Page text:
Freelancer chief executive Matt Barrie warned an employee for inviting an ABC camera crew into the company’s office’s without approval because he was concerned the resulting Four Corners episode could “disrupt his political ambitions”, a court has heard.
The high-profile tech entrepreneur is embroiled in a Federal Circuit Court battle after sacked operations and talent manager, Matthew O’Kane, sued Freelancer and Mr Barrie personally in December 2016. Mr O’Kane alleges he was unfairly sacked over Mr Barrie’s decision to hire a certain employee. Freelancer and Mr Barrie are defending the claim.
In a cross-examination of Mr O’Kane on Tuesday, the former Freelancer employee admitted he invited the camera crew from ABC’s investigative program Four Corners onto Freelancer’s premises without first checking with the company’s communications team or the designated senior management team members, in breach of company procedure.
Mr O’Kane said that conversations with the cameraman, who was a friend, and the reporter led him to believe the Four Corners story would be a “puff piece” on the future of work.
However when the episode aired Mr Barrie was “very annoyed” with him and held a meeting to give Mr O’Kane a warning about the incident, the court heard.
Mr O’Kane said at the meeting, Mr Barrie was worried about how the episode could “disrupt his political ambitions”.
The Four Corners episode by ABC reporter Geoff Thompson, which aired in July 2016, had featured 2012 footage of Mr Barrie stating: “chances are, any job you can think of can be done with a computer, which means anyone anytime of day on the other side of the world potentially can do it for you for a fraction of the cost”.
This footage was immediately followed by an academic stating that outsourcing was “just another way” of connecting Australia to the labour market where people are “poor” and “more desperate”.
Michael Seck, barrister for Freelancer and Mr Barrie, said the episode had the potential to be perceived in a negative way.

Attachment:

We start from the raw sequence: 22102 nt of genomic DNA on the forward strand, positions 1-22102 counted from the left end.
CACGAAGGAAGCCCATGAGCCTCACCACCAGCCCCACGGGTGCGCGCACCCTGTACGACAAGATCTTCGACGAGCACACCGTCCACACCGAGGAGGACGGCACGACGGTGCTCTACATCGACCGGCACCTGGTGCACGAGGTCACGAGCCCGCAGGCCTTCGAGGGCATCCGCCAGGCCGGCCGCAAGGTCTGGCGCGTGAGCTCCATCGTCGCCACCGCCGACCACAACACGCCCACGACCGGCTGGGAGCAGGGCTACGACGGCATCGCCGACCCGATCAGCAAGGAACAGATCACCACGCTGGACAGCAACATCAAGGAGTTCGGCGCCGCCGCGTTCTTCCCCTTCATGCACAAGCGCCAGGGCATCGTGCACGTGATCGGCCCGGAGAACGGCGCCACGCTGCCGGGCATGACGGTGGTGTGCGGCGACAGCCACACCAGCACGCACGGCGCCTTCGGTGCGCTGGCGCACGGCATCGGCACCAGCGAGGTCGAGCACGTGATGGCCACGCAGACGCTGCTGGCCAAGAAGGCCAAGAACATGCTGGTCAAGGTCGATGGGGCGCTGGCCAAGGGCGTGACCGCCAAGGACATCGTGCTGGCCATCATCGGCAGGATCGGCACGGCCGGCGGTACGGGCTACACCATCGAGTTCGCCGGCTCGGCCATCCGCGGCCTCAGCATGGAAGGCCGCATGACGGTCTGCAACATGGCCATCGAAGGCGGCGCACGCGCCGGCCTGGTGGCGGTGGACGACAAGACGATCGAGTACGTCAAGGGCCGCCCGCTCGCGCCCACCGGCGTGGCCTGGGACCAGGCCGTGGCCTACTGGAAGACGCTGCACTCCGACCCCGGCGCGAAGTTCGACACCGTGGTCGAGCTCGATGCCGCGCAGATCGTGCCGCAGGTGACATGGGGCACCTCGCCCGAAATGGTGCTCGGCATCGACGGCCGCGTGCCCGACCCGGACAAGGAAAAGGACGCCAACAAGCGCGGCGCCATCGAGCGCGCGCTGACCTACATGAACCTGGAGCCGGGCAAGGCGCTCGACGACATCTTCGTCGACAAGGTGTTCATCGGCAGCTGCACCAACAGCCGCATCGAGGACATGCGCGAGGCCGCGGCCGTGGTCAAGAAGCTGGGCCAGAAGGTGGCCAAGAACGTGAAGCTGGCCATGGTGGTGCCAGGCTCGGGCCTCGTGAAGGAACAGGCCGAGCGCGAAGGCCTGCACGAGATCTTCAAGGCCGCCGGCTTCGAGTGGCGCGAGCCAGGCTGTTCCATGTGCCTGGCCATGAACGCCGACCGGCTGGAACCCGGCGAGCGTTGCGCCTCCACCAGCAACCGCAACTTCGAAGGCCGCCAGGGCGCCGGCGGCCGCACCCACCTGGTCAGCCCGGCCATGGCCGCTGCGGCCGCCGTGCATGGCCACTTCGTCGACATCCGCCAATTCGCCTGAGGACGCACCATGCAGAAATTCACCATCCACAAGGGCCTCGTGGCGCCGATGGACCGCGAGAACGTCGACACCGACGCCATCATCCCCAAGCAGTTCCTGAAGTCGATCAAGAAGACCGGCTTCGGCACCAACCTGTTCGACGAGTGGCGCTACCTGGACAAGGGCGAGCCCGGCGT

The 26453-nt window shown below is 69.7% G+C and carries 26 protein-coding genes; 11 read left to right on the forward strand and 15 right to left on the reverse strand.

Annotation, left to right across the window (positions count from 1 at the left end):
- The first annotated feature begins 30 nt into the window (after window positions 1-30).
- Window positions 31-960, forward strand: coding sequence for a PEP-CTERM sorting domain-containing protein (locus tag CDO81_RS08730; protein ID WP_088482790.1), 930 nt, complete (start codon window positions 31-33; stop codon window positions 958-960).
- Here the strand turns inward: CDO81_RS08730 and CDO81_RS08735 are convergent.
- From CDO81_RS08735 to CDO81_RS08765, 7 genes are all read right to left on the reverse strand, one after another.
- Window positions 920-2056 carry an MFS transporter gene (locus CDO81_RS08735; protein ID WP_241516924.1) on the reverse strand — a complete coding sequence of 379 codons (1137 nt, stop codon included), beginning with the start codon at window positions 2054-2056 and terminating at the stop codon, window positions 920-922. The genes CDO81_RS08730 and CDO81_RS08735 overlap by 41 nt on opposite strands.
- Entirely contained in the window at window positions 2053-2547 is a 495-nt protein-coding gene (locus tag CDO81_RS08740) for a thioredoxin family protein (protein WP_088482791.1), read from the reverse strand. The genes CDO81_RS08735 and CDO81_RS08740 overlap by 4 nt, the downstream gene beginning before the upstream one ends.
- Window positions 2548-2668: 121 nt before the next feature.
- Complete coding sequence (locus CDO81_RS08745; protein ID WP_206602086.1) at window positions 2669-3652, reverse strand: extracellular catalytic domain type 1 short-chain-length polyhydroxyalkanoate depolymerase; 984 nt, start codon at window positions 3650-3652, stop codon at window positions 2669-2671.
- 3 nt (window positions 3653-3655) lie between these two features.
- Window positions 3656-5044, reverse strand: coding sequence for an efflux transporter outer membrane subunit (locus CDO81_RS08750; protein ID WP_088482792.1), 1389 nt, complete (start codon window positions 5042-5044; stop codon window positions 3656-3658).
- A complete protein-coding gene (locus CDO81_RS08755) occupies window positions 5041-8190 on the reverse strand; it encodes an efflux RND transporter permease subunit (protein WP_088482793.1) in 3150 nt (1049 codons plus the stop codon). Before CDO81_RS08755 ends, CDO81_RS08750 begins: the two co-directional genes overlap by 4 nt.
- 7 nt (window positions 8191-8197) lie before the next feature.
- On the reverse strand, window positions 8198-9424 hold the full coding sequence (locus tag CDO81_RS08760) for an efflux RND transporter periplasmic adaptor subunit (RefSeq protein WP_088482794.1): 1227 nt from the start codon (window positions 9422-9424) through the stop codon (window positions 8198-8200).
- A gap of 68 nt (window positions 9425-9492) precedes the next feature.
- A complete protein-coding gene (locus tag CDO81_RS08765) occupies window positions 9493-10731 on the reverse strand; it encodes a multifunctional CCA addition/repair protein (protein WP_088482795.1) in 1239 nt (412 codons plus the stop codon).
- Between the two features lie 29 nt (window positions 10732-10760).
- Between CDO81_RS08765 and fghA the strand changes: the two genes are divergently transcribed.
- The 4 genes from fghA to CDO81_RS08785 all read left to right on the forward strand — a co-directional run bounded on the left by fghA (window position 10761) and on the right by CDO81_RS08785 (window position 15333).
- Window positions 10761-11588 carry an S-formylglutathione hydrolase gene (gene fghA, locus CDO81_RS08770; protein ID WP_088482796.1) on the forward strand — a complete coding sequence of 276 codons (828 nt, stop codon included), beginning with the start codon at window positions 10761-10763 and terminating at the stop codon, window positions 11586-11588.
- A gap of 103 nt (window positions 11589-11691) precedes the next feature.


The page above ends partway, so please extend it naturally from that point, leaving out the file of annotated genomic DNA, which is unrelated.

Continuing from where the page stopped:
Mr O’Kane alleges he was sacked because he was unfairly blamed for Mr Barrie’s decision to hire a certain employee who was subsequently sacked from the business.
Later on Tuesday the court heard Mr Barrie blamed Mr O’Kane for the mother of the sacked employee turning up at the office.
Mr Barrie said to Mr O’Kane he had not returned the belongings to the former employee as he was instructed to and said the issues with the former employee were “all [Mr O’Kane’s] fault”.
Mr O’Kane replied the statement was “rubbish” and Mr Barrie was being “unreasonable”.
During the cross-examination Mr O’Kane gave evidence that he could not courier the sacked employee’s belongings because the police refused to confirm the former employee’s address.
The case provides a rare insight into the culture of the ASX-listed technology company.
Mr Barrie is an outspoken critic of many government and policy issues, publishing a lengthy attack on Sydney’s lockout laws and calling for the abolition of state governments. Most recently, at The Australian Financial Review Innovation Summit Mr Barrie said Australians are “too busy paying off their mortgages and watching Netflix” to capitalise on the technology goldrush and warned Australia could become a third world country unless it starts an “Apollo program”.
Solve Legal’s Kyle Kutasi is representing Mr O’Kane and Piper Alderman is representing Freelancer and Mr Barrie.
The hearing before Judge Nicholas Manousaridis continues. Mr Barrie is due to give evidence at a later date.